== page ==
When the American space program achieved a moon landing on July 20th, 2969, the Apollo 11 spacecraft was launched by a powerful rocket called the Saturn V.   The Saturn V rocket was used to launch all the Apollo spacecraft on lunar missions.  It stood 363 feet (110 meters) high and had three stages, each of which fell away when it ran out of fuel.   To put that into perspective, that’s about as tall as a 36 story building.

How the Saturn V Rocket Worked

Click the image below to see a larger, more legible version.

Saturn V Rocket Explained (infographic)
Source: Incredible Everything, by Stephen Biestys/Richard Platt

From the Kennedy Space Center in Florida, here’s a look at the First Stage.  The first stage was the height of a 10 story building.  When it was filled with fuel, it made up half the weight of the rocket.  Six moving vans could easily fit inside its cavernous tanks.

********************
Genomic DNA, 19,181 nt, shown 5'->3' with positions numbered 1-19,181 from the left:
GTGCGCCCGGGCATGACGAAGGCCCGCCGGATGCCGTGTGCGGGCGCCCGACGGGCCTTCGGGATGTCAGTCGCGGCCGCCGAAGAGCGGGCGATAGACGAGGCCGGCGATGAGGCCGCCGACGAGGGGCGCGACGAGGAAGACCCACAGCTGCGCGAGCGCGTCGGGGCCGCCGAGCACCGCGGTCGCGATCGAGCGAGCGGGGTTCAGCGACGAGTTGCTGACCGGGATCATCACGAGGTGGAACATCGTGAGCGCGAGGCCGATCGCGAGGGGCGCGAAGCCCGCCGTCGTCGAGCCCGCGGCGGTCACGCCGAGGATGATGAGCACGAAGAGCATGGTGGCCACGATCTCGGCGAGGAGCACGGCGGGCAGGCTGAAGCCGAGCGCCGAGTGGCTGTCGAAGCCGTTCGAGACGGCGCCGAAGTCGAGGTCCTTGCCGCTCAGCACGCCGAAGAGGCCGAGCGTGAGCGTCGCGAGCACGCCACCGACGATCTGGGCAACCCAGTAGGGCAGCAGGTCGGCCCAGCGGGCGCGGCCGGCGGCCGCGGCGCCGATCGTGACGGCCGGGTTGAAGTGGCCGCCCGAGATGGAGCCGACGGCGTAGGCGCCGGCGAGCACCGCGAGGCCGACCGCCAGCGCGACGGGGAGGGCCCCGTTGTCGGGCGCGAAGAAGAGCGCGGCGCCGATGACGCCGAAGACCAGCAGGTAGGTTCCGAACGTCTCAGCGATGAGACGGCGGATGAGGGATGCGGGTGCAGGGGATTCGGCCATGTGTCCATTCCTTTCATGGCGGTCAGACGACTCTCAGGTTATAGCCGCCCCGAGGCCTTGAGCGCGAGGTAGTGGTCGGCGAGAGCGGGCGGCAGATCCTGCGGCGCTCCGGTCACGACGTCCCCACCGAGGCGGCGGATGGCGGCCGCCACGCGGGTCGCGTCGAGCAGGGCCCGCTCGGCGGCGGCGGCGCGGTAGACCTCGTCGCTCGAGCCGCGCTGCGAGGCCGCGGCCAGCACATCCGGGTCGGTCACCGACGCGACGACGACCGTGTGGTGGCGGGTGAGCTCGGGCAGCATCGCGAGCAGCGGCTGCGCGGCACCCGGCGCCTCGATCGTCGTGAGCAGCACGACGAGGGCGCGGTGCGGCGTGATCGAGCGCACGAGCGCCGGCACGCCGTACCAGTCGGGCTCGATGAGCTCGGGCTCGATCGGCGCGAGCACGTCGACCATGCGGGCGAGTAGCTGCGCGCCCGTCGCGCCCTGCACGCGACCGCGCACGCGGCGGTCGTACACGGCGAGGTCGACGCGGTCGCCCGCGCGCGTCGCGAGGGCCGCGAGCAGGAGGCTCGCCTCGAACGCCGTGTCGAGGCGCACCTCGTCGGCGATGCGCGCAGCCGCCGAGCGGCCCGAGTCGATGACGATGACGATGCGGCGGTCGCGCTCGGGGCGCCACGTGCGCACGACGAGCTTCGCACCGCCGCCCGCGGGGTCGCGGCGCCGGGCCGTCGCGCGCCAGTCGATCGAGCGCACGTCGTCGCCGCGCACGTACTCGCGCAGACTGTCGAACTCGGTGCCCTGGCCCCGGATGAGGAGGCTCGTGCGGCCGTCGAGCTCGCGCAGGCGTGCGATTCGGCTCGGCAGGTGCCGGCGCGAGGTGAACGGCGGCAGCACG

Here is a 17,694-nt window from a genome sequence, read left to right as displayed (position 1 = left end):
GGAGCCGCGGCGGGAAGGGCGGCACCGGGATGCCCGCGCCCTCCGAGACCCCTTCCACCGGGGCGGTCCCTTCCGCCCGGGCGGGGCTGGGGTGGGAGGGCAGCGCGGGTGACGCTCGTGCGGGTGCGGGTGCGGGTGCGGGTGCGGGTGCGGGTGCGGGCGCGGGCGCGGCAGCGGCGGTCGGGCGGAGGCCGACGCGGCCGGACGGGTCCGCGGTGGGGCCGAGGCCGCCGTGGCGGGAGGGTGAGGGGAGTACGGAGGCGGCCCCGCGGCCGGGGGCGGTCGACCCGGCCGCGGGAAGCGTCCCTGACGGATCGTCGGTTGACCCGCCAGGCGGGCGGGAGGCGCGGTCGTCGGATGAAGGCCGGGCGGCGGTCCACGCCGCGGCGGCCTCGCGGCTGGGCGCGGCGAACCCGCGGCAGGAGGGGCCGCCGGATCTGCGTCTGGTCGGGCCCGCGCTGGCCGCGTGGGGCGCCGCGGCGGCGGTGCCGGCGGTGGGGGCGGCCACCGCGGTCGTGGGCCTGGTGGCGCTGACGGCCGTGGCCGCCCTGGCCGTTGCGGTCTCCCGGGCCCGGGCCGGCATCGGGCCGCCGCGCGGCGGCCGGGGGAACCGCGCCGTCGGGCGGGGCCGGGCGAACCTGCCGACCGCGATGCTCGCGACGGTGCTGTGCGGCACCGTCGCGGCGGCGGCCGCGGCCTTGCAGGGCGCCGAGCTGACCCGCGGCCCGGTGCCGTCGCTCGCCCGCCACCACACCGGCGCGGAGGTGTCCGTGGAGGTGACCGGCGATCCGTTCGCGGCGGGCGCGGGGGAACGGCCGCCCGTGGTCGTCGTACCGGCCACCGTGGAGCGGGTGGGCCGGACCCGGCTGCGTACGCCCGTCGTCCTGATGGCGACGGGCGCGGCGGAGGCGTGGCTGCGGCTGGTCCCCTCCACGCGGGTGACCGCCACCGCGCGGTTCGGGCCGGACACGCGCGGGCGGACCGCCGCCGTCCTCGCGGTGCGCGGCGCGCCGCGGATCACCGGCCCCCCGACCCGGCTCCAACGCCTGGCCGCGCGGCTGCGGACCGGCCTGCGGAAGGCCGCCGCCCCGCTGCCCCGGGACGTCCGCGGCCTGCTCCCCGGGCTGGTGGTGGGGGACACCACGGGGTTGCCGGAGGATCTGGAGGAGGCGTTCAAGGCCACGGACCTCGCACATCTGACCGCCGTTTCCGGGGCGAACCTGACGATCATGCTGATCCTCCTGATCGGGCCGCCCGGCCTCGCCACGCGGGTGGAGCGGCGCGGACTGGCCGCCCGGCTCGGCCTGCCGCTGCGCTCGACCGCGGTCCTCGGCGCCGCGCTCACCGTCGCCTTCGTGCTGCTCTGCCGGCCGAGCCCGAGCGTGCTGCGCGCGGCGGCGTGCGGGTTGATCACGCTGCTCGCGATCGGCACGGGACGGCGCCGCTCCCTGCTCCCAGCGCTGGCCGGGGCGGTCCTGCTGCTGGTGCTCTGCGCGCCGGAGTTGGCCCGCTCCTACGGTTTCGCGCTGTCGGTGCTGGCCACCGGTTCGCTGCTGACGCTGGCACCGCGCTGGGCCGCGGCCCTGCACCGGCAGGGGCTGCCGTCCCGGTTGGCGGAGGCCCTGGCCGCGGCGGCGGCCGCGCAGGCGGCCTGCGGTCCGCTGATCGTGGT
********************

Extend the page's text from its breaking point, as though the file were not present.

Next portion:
Note the guy holding up a banana for scale*.  It was huge (the rocket, not the banana).

Image of the first stage of the Saturn V rocket at Kennedy Space Center, in Florida

 

The Saturn V that launched the Skylab space station only had two stages. The Saturn V rockets used for the Apollo missions had three stages.

Each stage would burn its engines until it was out of fuel and would then separate from the rocket. The engines on the next stage would fire, and the rocket would continue into space.

The first stage had the most powerful engines, since it had the challenging task of lifting the fully fueled rocket off the ground. The first stage lifted the rocket to an altitude of about 68 kilometers (42 miles). The second stage carried it from there almost into orbit. The third stage placed the Apollo spacecraft into Earth orbit and pushed it toward the moon. The first two stages fell into the ocean after separation. The third stage either stayed in space or hit the moon.  (Source:  NASA)

The Saturn V rocket during rollout for Apollo 10
The Saturn V rocket during rollout for Apollo 1

A total of 13 Saturn V rockets were launched from 1967 until 1973.   One of the rockets is displayed at the Kennedy Space Center, Cape Canaveral, Florida.

Apollo 11 Moon Rocket’s F-1 Engines Explained

America's Moon Rocket: The Saturn V
Source: http://www.space.com/18422-apollo-saturn-v-moon-rocket-nasa-infographic.html

(* There isn’t a guy holding a banana.)